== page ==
Nutritional keto 

The nutritional keto recipes are designed for someone who enjoys a ketogenic way of eating (without therapeutic ketone levels). They may be active and not need to lose weight.

They have a higher nutrient density, more protein and a little less fat.  

Low carb & blood sugar 

The low carb & blood sugar recipe book is designed for stable blood sugars and weight maintenance on a nutritious low carb diet.   

They have a higher level of protein, less fat and more nutrients.  

Blood sugar & fat loss 

As discussed above, many people managing type 2 diabetes also need to lose weight, so the blood sugar & fat loss book is designed to maintain stable blood sugars while also promoting fat loss to truly reverse insulin resistance (rather than simply managing the symptoms).

The blood sugar and fat loss book provides more protein, more nutrients and a greater satiety while still keeping carbs low to stabilise blood sugars.  

Fat loss 

But if you just want to get on with losing fat, the fat loss recipe book will provide greater satiety and fewer cravings due to nutrient deficiencies along with adequate protein to prevent muscle loss. 

It also has a spectacular nutrient density profile and will provide the nutrients you need without excessive calories.

High Protein:Energy Ratio

For all the Ted Naiman fans, we designed a High Protein:Energy Recipe Book.

These recipes will still provide plenty of nutrients while being extremely satiating and hard to overeat. These would be ideal a body builder trying to get lean or someone with a lot of weight to lose quickly.

The good news is that you don’t need to start with the aggressive fat loss foods.  You can work your way up the scale, first by balancing your blood sugars with a lower carbohydrate diet. From there you can focus on nutrient density and satiety to ensure you keep moving forward.   By prioritising food quality means you don’t have to rely so much on food quantity.  


To summarise, reducing the processed carbohydrates in your diet will help to lower both your blood glucose and insulin levels over the short term.  But if you want to reduce your basal insulin and avoid the complications of hyperinsulinemia and metabolic syndrome, you need to focus on optimising your body composition (i.e. losing body fat and/or gaining muscle).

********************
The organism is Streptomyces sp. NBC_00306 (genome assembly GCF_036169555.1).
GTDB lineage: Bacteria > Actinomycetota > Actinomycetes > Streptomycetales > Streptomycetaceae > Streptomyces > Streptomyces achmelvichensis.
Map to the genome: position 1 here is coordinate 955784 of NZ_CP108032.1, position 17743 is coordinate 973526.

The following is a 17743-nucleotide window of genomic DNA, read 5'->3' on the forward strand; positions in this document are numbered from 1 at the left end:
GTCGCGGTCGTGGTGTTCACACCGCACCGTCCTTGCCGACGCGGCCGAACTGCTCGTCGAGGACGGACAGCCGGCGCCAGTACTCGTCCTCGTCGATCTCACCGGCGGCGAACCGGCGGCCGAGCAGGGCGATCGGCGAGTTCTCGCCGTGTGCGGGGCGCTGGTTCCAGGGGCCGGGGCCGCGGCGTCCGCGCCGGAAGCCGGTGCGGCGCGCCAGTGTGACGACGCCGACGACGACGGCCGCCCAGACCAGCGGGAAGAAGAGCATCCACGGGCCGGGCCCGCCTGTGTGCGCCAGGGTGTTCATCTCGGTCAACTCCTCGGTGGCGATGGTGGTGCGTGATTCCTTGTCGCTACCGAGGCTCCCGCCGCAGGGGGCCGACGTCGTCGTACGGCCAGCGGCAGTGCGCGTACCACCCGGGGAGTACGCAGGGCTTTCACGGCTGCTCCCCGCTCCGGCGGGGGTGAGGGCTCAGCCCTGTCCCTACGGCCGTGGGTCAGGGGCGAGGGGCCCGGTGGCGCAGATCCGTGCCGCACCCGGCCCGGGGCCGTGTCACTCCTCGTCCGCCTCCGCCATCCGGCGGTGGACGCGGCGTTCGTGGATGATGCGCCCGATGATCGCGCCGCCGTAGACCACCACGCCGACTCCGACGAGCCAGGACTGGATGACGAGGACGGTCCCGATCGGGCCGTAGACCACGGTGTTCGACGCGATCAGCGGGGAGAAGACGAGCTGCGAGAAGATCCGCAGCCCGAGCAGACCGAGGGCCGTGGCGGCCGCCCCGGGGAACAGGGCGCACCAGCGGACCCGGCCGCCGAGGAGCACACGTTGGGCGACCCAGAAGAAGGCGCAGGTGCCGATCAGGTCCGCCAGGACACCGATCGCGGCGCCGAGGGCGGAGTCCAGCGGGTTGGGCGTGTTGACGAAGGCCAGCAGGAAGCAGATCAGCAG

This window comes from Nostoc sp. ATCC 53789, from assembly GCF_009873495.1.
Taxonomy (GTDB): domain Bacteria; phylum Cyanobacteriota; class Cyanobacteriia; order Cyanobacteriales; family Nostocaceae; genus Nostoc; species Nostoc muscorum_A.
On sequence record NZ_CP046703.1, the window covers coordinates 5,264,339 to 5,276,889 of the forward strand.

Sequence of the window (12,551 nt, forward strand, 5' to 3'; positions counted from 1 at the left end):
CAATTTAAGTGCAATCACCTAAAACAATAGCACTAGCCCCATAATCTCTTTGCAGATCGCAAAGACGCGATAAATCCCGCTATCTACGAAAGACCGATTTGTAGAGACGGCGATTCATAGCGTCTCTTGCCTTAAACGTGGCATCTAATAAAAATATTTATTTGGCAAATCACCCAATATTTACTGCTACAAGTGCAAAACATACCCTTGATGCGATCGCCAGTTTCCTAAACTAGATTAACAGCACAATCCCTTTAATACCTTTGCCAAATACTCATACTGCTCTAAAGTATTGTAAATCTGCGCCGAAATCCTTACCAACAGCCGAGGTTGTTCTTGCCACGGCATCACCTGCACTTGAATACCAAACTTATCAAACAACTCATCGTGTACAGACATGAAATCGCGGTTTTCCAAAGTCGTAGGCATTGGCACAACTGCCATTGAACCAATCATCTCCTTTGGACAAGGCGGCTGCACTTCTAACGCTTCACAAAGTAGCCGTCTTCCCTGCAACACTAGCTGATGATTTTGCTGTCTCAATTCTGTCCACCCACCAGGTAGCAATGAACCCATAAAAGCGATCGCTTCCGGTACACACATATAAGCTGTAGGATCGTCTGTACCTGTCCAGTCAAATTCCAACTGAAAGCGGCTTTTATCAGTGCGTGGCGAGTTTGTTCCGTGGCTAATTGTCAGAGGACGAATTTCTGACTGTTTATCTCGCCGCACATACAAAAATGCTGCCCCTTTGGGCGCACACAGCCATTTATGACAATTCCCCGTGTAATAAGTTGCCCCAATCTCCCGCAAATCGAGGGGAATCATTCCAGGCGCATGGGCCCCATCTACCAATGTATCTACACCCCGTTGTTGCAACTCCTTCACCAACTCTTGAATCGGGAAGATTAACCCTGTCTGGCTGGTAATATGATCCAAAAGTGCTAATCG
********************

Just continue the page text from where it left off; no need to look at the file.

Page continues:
Optimising your insulin levels is not as simple as:

Carbs -> insulin ->  fat storage 

But rather:

Low satiety nutrient-poor foods -> increased cravings and appetite -> increased energy intake -> fat storage -> increased daily insulin

Reducing the processed carbs in your diet will help you stabilise your blood sugars (i.e. symptom management).  But if you want to reverse your diabetes, you should focus on nutrient-dense high satiety foods and meals that will enable you to reduce your insulin levels across the whole day.

The real solution to managing your diabetes, blood sugar, insulin levels and avoiding the myriad of complications of metabolic syndrome is:

High satiety nutrient-dense foods and meals -> decreased cravings and appetite -> decreased energy intake -> fat loss -> optimised insulin levels

6 thoughts on “How to really reverse your insulin resistance”

  1. Hey Marty
    The blood sugar thing is still a mystery thing for me. A friend of mine is taking Diabex, to supposedly make insulin use the glucose more efficiently. I’m thinking she is really Type 2 but won’t admit it. Any thoughts?

    • Diabex appeards to be metformin which is a popular drug for people with diabetes. Generally seems to have positive benefits (with some minor draw backs). Fundamentally, as detailed in this article, diabetes is a condition of energy toxicity (too much food, too much body fat) that tends to come back into line if you can focus on less processed high satiety nutrient dense foods.

  2. Hey Marty,

    My case is the perfect example to back up everything you and Ted Naiman are putting out there. I have a physiological change because of childhood radiation therapy simulating an acquired lipodystrophy in my subcutaneous adipocytes. I’ve been part of studies where I allowed harvesting of these cells for analysis at Rockefeller University in NY. (Search for total body radiation and metabolic syndrome /adipocytes/ adipokines in pubmed for more info). I am very lean (on the surface and simply cannot gain subcutaneous fat, BUT, I can easily store visceral fat. This has led to fasting triglycerides of 300 at age 12, and anywhere from 600 to 1000 during my 30’s. It also has caused the associated hyperinsulinemia, multiple cancers, gout, an early heart attack and Pre-diabetic glucose levels for over 20 years. There is a perfect linear relationship between my total fat load (measured by dexa) and my insulin levels, glucose levels. My LDL P is also affected by the triglycerides as any excess leads to overproduction of oversized VLDL, subsequent small dense remnants, despite very low LDL -direct readings.

    The bottom line is that both keto and low carb approaches have not corrected any of the hyperinsulinemia, hyperhomocystemia, hyper triglyceride levels, and a few other side effects.

  3. question about some of the nutrient levels…specifically vit d, B1 and Zinc. None of these plans reach this, even with 2000 calories which is too much for someone of my size. What is the recommendation on this? Supplement?